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Unconditional Lien Laws

North CarolinaLien DeadlinesLien Waivers

I am in the construction industry ( a construction monitor for lenders) I have been told that "In accordance with North Carolina statues, the Subcontractor CONDITIONAL lien waiver automatically becomes UNCONDITIONAL after 60 days, provided no liens have been filed by the Subcontractor." Is this true? what are the unconditional lien laws in the State of NC. I am from Florida, and if a subcontractor has not been on site for 90 days, they release all lien rights.

1 reply

Aug 19, 2020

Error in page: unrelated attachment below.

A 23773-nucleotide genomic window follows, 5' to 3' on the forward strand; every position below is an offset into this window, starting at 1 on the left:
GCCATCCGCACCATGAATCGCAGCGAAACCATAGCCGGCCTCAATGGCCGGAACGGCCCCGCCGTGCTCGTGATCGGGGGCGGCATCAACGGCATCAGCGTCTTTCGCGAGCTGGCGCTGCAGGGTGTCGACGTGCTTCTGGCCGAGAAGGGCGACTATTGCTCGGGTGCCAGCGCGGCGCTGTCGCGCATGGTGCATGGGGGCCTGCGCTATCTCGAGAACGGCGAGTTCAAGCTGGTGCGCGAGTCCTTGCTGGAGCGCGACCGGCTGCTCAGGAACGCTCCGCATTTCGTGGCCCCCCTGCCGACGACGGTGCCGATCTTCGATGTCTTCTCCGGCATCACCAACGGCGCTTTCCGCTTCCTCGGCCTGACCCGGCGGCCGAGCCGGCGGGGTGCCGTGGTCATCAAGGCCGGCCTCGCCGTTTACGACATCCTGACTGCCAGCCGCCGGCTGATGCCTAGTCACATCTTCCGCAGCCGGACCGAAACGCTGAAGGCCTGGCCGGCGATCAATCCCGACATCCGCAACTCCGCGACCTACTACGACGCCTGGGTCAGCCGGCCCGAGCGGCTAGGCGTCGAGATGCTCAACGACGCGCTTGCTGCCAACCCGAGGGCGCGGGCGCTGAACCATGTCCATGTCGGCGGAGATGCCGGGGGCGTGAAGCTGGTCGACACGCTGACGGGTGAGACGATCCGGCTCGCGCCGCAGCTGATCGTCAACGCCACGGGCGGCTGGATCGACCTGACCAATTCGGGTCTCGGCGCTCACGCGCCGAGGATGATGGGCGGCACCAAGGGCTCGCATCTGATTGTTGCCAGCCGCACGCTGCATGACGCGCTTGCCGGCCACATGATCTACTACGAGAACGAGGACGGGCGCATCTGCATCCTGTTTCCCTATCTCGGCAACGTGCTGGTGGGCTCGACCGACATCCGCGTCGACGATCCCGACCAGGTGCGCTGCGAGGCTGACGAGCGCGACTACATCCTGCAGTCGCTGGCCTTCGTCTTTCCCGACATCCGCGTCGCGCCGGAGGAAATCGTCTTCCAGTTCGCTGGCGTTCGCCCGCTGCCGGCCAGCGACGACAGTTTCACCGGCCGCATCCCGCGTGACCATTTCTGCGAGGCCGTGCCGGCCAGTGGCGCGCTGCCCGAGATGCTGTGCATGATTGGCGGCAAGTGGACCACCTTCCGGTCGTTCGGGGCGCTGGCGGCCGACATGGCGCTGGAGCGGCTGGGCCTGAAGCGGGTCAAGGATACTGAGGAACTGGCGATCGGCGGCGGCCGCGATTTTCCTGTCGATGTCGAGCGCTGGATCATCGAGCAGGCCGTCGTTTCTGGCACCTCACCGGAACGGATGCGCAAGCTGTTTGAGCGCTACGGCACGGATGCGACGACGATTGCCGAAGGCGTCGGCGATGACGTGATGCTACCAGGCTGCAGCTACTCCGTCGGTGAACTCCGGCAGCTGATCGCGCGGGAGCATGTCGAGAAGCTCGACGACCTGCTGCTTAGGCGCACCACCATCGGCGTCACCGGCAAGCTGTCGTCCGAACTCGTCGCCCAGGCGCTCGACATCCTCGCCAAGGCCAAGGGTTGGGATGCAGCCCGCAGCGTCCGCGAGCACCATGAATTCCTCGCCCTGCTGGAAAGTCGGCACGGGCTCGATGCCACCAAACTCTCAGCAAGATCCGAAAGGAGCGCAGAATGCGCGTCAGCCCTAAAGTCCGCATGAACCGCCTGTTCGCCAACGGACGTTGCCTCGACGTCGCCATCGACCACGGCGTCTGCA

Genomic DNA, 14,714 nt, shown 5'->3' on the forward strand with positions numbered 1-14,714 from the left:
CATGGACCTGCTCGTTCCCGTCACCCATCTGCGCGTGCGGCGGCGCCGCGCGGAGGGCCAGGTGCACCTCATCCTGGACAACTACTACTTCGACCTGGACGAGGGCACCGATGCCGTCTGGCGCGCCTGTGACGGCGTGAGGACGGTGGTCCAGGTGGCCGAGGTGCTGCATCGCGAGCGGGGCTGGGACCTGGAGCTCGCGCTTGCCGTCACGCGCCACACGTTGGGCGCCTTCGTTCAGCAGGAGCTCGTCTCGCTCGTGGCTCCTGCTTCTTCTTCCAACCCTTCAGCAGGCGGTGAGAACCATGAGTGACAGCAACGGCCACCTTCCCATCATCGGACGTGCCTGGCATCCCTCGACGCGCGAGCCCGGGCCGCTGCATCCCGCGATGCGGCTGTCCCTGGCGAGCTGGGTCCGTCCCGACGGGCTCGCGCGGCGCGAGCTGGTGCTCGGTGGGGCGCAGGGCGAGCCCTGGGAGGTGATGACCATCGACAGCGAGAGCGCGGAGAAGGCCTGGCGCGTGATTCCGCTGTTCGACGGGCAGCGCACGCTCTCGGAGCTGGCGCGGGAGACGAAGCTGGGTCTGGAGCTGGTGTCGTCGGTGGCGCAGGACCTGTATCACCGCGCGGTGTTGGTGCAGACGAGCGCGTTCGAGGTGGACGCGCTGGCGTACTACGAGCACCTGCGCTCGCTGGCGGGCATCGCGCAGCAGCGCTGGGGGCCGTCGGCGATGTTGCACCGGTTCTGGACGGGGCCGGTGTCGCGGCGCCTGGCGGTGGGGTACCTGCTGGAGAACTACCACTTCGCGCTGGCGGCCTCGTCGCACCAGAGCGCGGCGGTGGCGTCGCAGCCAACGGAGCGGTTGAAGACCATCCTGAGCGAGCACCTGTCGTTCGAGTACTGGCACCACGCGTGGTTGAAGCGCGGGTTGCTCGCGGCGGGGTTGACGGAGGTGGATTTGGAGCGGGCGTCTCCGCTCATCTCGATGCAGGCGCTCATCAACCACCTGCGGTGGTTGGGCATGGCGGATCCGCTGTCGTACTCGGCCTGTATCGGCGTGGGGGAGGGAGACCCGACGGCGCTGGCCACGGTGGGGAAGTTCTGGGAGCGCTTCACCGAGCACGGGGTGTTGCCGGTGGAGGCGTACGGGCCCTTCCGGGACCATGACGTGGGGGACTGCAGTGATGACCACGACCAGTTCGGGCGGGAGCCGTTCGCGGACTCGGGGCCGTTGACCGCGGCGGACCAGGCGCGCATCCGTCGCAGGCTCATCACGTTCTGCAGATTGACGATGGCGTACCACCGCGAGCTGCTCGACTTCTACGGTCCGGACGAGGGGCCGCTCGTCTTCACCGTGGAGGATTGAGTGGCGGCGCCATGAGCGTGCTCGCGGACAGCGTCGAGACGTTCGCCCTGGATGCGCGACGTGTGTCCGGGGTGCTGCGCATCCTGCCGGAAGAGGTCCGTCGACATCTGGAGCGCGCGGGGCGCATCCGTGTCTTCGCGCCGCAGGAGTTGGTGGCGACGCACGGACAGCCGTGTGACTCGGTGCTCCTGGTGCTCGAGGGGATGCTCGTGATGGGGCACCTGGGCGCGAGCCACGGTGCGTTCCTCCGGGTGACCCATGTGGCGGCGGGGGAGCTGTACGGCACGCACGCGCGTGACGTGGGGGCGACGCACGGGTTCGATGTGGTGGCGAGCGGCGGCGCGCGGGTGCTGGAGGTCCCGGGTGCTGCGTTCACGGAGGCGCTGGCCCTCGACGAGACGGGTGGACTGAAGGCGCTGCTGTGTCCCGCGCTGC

It sounds like you might be mixing and matching some states and concepts regarding lien waivers. First, Florida's mechanics lien deadline is 90 days after last furnishing labor or materials to the project. So, if the lien claimant fails to file their lien within that timeframe, they'll lose their lien rights due to the missed deadline - but I'm not sure I'd classify it as a "waiver" or "release." Though, admittedly, it's effectively the same thing. As for the lien waiver becoming unconditional - it sounds like you may be referring to Georgia's lien waiver rule. In GA, a lien waiver starts out as conditional and, after 60 days, it becomes completely unconditional unless a mechanics lien has been filed or unless an Affidavit of Nonpayment has been given. More on that rule here: Georgia’s Very Unusual Rules for Mechanics Lien Waivers. However, I'm not aware of any similar rule in North Carolina. In fact, North Carolina's mechanics lien statute is pretty silent about lien waiver rules - so, it'd likely come down to the language on the lien waiver, itself. The parties would be free to draft up whatever waiver terms they like. So, if you wanted the waiver to become conditional, you could draw it up that way. However, it shouldn't happen automatically as a matter of law. You can learn more about GA's and NC's lien waiver rules here: (1) Georgia Lien Waivers Guide and FAQs; and (2) North Carolina Lien Waivers Guide and FAQs.
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